John Motley Morehead
John Motley Morehead
|29th Governor of North Carolina|
January 1, 1841 – January 1, 1845
|Preceded by||Edward Bishop Dudley|
|Succeeded by||William Alexander Graham|
|Member of the North Carolina General Assembly|
|Born||July 4, 1796|
Pittsylvania County, Virginia
|Died||August 27, 1866 (aged 70)|
Rockbridge Springs, Virginia
|Relations||James Turner Morehead (brother)|
|Alma mater||University of North Carolina at Chapel Hill|
John Motley Morehead (July 4, 1796 – August 27, 1866) was an American lawyer and politician who became the 29th Governor of the U.S. state of North Carolina (1841 to 1845). He became known as "the Father of Modern North Carolina."
Early and family life
After a private education including private tutors around Greensboro, Morehead attended the University of North Carolina at Chapel Hill. There he became a member of the Dialectic and Philanthropic Societies, and graduated in 1817.
Morehead read law under Archibald Murphey and was admitted to the North Carolina bar in 1819. He practiced law in Wentworth, North Carolina. In 1821, Rockingham County voters first elected him to serve in the North Carolina House of Commons. Beginning in 1826, Guilford County voters twice elected Morehead to represent them in the North Carolina House of Commons. In 1835, Morehead was chosen to be a delegate to the state Constitutional Convention, where he advocated representation based on population (which benefitted western North Carolina because of its relatively few enslaved people).
Voters elected Morehead governor in 1840, and he became the first governor inaugurated in the new State Capitol. During his two gubernatorial terms, Morehead supported the new public school system, extending railroad lines, river and harbor improvements and constructing canals and turnpikes, but the Democrats in the state legislature passed few of those measures. During his final year, Morehead supported creation of a school for the deaf, which would be named in his honor.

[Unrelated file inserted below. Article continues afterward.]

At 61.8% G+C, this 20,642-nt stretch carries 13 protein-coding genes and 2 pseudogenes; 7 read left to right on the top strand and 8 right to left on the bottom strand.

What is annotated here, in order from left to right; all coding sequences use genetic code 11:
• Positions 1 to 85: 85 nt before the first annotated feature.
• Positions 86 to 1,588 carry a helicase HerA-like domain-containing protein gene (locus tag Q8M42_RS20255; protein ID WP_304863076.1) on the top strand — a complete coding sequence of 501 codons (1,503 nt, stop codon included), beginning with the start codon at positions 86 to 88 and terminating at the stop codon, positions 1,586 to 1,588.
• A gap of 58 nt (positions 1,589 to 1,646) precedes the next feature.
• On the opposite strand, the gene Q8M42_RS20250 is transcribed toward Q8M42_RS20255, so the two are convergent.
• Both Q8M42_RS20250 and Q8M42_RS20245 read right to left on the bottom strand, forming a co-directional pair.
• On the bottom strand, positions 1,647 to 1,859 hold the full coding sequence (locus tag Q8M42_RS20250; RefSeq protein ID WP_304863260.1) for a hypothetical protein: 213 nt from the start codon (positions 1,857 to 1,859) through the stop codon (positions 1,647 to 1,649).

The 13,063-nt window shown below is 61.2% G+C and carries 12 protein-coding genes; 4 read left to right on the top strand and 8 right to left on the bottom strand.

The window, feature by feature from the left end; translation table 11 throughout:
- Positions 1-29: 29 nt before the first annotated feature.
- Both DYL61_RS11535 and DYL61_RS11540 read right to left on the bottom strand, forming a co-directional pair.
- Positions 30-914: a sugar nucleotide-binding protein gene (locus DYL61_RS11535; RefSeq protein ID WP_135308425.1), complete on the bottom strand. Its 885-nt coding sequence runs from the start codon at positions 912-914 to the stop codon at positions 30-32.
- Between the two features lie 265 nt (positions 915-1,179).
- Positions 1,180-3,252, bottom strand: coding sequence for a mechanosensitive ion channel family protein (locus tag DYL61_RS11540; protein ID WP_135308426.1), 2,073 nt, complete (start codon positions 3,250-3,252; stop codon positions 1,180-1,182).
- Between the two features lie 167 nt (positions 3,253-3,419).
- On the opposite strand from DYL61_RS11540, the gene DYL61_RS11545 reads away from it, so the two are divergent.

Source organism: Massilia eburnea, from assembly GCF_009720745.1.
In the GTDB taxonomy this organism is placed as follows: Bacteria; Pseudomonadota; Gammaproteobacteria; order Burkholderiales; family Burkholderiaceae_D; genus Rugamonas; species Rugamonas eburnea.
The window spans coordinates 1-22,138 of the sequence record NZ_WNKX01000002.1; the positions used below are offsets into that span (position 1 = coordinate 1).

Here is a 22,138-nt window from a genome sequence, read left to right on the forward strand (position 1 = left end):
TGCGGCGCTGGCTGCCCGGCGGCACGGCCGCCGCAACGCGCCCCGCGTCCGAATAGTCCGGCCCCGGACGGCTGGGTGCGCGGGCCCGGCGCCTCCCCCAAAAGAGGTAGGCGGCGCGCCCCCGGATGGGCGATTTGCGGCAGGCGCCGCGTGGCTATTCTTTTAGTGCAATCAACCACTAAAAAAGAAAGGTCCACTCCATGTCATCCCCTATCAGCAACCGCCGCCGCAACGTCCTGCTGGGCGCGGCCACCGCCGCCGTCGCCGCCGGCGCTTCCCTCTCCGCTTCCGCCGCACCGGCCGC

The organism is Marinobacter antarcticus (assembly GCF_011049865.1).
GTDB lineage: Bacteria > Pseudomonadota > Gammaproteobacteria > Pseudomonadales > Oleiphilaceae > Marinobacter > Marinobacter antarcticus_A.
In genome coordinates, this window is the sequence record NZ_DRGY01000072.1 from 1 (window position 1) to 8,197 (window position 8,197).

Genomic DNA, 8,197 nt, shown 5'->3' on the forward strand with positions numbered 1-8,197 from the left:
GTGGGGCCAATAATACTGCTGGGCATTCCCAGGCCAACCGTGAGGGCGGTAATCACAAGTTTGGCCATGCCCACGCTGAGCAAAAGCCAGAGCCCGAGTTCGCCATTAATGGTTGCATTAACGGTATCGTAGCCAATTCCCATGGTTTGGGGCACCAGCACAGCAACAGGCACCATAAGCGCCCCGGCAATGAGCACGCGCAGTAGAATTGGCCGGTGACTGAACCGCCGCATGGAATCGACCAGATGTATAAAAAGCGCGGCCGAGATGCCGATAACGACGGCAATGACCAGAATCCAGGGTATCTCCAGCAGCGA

After his term as governor ended in 1845, Morehead returned to his home, Blandwood, in Greensboro, North Carolina, designed by New York City architect Alexander Jackson Davis. There, Morehead entertained numerous politicians and personalities of the day, including Dorothea Dix.
Morehead helped raise private funds for a railroad line to accompany $2 million finally authorized by the legislature, which became the North Carolina Railroad. In 1854, Morehead became the first president and the railroad's terminus was named Morehead City, North Carolina in his honor in 1860. His successor at the railroad, Charles Frederick Fisher, however, endured significant criticism during the intervening years. Morehead also built a cotton mill in Leaksville, and served on the Board of Trustees of UNC, his alma mater.
Morehead returned to the North Carolina house in 1858. In 1861, he represented North Carolina at a conference to avoid war. With the failure of the conference and the secession of North Carolina, Morehead served in the Confederate Congress.
Death and legacy
His grandson, John Motley Morehead III (United States Ambassador to Sweden 1930–33), bequeathed to the University of North Carolina $130 million, commissioned the university's planetarium, and funded the John Motley Morehead Foundation. His granddaughter Lily Morehead Mebane was decorated by the governments of France and Serbia for her relief work after World War I; she later served two terms in the North Carolina state legislature. Governor Morehead School, a state school for the blind, is named after him.
- Slappey, Kellie. "John Motley Morehead". NorthCarolinaHistory.org. Retrieved September 30, 2019.
- Kearney, H. Thomas Jr. (1991). "John Motley Morehead". NCPedia.
- Grant, D.F. (1986). "Charles Frederick Fisher". Retrieved September 30, 2019.
- "Jim-Turner-Silver-Spring - User Trees - Genealogy.com". www.genealogy.com. Retrieved 2021-05-08.
- "A photograph of Lily Morehead Mebane in her relief worker uniform". Digital NC. 1921.
- "About GMS". Governor Morehead School. Retrieved 2021-06-26.
Media related to John Motley Morehead at Wikimedia Commons